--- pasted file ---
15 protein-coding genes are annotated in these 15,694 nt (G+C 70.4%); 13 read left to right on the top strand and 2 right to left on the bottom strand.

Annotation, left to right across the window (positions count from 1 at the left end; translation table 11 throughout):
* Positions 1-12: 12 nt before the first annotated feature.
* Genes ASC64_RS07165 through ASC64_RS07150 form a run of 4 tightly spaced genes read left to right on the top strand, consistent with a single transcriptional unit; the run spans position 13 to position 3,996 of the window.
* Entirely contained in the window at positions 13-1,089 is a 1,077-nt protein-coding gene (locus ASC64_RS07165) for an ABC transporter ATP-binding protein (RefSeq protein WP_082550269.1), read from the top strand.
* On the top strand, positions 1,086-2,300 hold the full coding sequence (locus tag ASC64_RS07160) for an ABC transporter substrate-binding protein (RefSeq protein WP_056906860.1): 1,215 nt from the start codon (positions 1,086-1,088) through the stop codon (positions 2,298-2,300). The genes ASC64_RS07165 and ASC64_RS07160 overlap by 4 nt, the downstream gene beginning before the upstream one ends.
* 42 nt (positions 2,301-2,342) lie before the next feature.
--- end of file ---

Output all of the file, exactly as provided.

15 protein-coding genes are annotated in these 15,694 nt (G+C 70.4%); 13 read left to right on the top strand and 2 right to left on the bottom strand.

Annotation, left to right across the window (positions count from 1 at the left end; translation table 11 throughout):
* Positions 1-12: 12 nt before the first annotated feature.
* Genes ASC64_RS07165 through ASC64_RS07150 form a run of 4 tightly spaced genes read left to right on the top strand, consistent with a single transcriptional unit; the run spans position 13 to position 3,996 of the window.
* Entirely contained in the window at positions 13-1,089 is a 1,077-nt protein-coding gene (locus ASC64_RS07165) for an ABC transporter ATP-binding protein (RefSeq protein WP_082550269.1), read from the top strand.
* On the top strand, positions 1,086-2,300 hold the full coding sequence (locus tag ASC64_RS07160) for an ABC transporter substrate-binding protein (RefSeq protein WP_056906860.1): 1,215 nt from the start codon (positions 1,086-1,088) through the stop codon (positions 2,298-2,300). The genes ASC64_RS07165 and ASC64_RS07160 overlap by 4 nt, the downstream gene beginning before the upstream one ends.
* 42 nt (positions 2,301-2,342) lie before the next feature.